The Battle of Baku (Azerbaijani language: Bakı döyüşü, Russian: Битва за Баку) in June – September 1918 was a clash between the Ottoman–Azerbaijani coalition forces led by Nuri Pasha and Bolshevik–Dashnak Baku Soviet forces, later succeeded by the British–Armenian–White Russian forces led by Lionel Dunsterville. The battle was fought as a conclusive part the Caucasus Campaign, but as a beginning of the Armenian-Azerbaijani War.
Background[edit | edit source]
In 1917, the Russian Caucasus Front collapsed following the abdication of the Tsar. On 9 March 1917, the Special Transcaucasian Committee was established to fill the administrative gap in areas occupied in the course of the war on the Caucasian front by the Russian Provisional Government in the Transcaucasia. This administration, which included representatives of Armenian, Azerbaijani and Georgian groups, did not last long. In November 1917, the first government of the independent Transcaucasia was created in Tbilisi and named the "Transcaucasian Commissariat" (also known as the Sejm) following the Bolshevik seizure of power in St. Petersburg. On 5 December 1917, this new "Transcaucasian Committee" gave endorsement to the Armistice of Erzincan which was signed by the Russians with the command of the Ottoman Third Army. Russian soldiers mainly left the front and returned to their homes. A number of Russian troops left for the Persian Campaign, contrary to the rules of the Armistice. General Nikolai Baratov remained in Hamadan and at Kermanshah, a Russian colonel named Lazar Bicherakhov remained with 10,000 troops. Both forces were supplemented by British liaison officers.
In 1918, the British invited the Armenians to hold out and picked officers and non-commissioned officers to form an "advisory" force, organizing them under the command of Lionel Dunsterville at Baghdad. It was named the Dunsterforce. The military goal of Dunsterforce was to reach the Caucasus via Persia while the Persian Campaign was active. The British planned to organize an army to be recruited from the Armenians and other pro-Allied elements that still existed in the Caucasus. On 10 February 1918, the Sejm gathered and made the decision to establish independence. On 24 February 1918, the Sejm proclaimed the Transcaucasia as independent under the Transcaucasian Democratic Federative Republic. The Transcaucasian Commissariat was anti-Bolshevik in its political goals and sought the separation of Transcaucasia from Bolshevik Russia. On 27 January 1918, the British mission Dunsterforce set out from Baghdad with officers and instructors to the region. Dunsterforce was ordered to keep the Caucasus-Tabriz front intact and put a stop to Enver's plans. On 17 February, Dunsterforce arrived at Enzeli; here they were denied passage to Baku by local Bolsheviks, who cited the change in the political situation.
On 3 March 1918, the Grand Vizier Talat Pasha signed the Treaty of Brest-Litovsk with the Russian SFSR. The Treaty of Brest-Litovsk stipulated that the border be pulled back to prewar levels and that the cities of Batum, Kars, and Ardahan be transferred to the Ottoman Empire. Between 14 March - April 1918, the Trabzon peace conference was held between the Ottoman Empire and the delegation of the Sejm.
On 30 March 1918, the tenth day of Trabzon peace conference, the news of the internecine conflict & massacre of Azerbaijanis and other Muslims in Baku and adjacent areas of the Baku Governorate arrived. The following days witnessed the inter-ethnic warfare referred to as the March Days. It resulted in the massacre of up to 12,000 Azerbaijanis by the Bolsheviks and armed Armenian units in the city of Baku and other locations in the Baku Governorate. While before the "March Days" Azerbaijani leaders claimed autonomy within Russia, after these events they demanded only independence and placed their hopes no longer in the Russian Revolution, but in support from Ottoman Empire.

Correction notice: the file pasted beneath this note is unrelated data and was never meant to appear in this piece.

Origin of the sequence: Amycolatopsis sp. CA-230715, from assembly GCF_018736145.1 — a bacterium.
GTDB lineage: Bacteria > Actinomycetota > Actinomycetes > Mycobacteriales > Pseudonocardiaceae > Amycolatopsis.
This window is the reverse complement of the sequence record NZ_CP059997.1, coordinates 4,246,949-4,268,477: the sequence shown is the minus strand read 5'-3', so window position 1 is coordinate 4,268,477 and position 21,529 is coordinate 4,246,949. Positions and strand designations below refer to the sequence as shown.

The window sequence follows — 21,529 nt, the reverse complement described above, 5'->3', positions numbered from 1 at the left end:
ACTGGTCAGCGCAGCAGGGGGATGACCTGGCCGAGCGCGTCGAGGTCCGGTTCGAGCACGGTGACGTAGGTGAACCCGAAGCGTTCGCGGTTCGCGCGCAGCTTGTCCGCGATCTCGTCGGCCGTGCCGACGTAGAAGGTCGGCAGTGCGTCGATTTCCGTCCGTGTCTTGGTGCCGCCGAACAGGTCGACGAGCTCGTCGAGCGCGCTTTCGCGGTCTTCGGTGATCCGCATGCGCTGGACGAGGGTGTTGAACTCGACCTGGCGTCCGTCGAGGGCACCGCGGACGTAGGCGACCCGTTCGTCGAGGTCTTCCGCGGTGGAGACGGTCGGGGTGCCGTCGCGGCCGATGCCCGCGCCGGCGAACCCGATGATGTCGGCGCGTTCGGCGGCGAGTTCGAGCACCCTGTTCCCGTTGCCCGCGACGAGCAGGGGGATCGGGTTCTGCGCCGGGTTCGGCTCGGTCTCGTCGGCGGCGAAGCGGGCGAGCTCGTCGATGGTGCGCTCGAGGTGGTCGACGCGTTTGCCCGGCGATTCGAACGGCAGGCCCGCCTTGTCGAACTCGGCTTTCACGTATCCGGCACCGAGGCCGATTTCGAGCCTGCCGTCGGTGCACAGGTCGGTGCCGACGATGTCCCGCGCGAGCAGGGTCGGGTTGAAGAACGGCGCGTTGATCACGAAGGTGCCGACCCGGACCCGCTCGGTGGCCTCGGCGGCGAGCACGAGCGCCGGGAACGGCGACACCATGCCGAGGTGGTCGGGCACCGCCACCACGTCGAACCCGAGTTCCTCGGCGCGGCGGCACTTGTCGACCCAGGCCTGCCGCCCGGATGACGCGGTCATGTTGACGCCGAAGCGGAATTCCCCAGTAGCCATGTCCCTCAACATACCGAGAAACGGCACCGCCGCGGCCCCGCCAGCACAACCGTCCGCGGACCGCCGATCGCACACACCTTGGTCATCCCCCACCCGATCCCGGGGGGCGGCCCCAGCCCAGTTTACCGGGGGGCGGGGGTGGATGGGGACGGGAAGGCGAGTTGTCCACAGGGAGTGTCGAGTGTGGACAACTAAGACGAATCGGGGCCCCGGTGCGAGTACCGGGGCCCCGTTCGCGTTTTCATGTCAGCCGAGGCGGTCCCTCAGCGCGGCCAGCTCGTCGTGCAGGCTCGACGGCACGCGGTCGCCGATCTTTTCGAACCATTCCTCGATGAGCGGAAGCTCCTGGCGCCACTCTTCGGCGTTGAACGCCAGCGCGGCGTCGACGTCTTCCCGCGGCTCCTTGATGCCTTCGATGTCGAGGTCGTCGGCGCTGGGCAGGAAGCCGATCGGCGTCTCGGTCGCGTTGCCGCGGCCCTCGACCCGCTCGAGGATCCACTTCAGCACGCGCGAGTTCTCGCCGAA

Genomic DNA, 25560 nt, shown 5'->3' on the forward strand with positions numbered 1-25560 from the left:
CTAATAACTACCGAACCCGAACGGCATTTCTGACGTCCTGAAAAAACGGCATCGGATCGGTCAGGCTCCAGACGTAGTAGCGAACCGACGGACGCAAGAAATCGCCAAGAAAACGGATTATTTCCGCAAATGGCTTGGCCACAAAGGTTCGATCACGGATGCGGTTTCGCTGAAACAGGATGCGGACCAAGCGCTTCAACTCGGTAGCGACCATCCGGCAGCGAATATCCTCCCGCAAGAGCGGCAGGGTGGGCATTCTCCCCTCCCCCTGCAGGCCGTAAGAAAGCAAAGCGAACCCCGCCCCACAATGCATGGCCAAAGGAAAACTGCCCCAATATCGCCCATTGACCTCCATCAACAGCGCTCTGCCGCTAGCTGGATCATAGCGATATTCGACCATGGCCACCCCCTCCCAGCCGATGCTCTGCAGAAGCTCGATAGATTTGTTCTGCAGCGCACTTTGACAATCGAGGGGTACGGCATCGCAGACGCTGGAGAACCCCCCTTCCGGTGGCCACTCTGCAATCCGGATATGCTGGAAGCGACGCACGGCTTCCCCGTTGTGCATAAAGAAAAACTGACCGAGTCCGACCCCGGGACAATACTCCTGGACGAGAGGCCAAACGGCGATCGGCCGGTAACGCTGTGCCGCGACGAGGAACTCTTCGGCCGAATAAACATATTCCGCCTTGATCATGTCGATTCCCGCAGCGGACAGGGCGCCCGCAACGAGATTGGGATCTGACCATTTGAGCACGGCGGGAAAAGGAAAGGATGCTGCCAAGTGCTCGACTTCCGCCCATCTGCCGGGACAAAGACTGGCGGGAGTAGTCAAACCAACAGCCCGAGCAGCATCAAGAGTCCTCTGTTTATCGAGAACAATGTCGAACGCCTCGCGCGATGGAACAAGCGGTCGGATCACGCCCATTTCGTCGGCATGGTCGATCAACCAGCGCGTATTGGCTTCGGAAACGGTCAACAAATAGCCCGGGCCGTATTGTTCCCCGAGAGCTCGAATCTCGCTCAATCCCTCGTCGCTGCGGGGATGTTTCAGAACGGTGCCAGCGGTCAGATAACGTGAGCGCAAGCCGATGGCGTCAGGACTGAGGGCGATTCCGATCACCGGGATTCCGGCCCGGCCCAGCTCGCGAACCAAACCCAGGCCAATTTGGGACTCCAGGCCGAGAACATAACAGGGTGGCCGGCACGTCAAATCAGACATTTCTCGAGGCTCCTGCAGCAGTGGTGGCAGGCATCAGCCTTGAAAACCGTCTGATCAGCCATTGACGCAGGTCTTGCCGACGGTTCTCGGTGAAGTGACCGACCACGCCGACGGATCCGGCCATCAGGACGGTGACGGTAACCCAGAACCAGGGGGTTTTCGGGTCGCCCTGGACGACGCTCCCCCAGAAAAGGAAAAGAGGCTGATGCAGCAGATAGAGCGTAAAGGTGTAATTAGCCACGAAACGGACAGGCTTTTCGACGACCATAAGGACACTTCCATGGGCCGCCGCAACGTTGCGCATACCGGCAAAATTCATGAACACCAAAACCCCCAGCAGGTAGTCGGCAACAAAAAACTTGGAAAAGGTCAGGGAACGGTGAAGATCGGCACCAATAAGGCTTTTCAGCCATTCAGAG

On 5 April 1918, Akaki Chkhenkeli of the Transcaucasian delegation to the Trabzon peace conference accepted the Treaty of Brest-Litovsk as a basis for more negotiations and wired the governing bodies urging them to accept this position. The mood prevailing in Tiflis (where the assembly located) was very different. Tiflis acknowledged the existence of a state of war between themselves and the Ottoman Empire. Shortly after, the Third Army began its advance and took Erzerum, Kars and Van. The situation was especially dire in the Caucasus, where Enver Pasha had wanted to place Transcaucasia under Turkish suzerainty as part of his Pan-Turanian plan. This would give the Central Powers numerous natural resources, including the oilfields of Baku. The control of the Caspian would open the way to further expansion in Central Asia, and possibly British India.
On 11 May 1918, a new peace conference opened at Batum. At this conference Ottomans extended their demands to include Tiflis as well as Alexandropol and Echmiadzin through which they wanted a railroad to be built to connect Kars and Julfa with Baku. The Armenian and Georgian members of the Republic's delegation began to stall. Beginning on 21 May, the Ottoman army moved ahead once again. The conflict led to the Battle of Sardarapat (21–29 May), the Battle of Kara Killisse (1918) (24–28 May), and the Battle of Bash Abaran (21–24 May).
On 26 May 1918, the federation dissolved initially with the Georgian declaration of independence (Democratic Republic of Georgia), quickly followed by those of the Armenian (First Republic of Armenia), and Azerbaijan (Azerbaijan Democratic Republic) representatives on 28 May. On 28 May 1918, Georgia signed the Treaty of Poti with Germany and welcomed the German Caucasus Expedition, seeing in the Germans protectors against the post-Russian Revolution havoc and the Ottoman military advances. The government of Azerbaijan moved from Tiflis to Ganjak (or Ganja). At the same time, Germany turned to negotiations with the Soviet Russia and offered to stop the Ottoman Army of Islam in return for guaranteed access to Baku's oil. They reached an agreement on 27 August whereby Germany was to receive a quarter of Baku's oil production. The German government requested that the Ottoman Empire delay any offensive into Azerbaijan; Enver Pasha ignored this request.
In May, on the Persian Front, a military mission under Nuri Pasha, brother of Enver Pasha, settled in Tabriz to organize the Ottoman Army of Islam to fight not only Armenians but also the Bolsheviks. Nuri Pasha's army occupied large parts of the Azerbaijani Democratic Republic without much opposition, influencing the fragile structure of the newly formed state. Ottoman interference led some elements of Azerbaijani society to oppose Turks.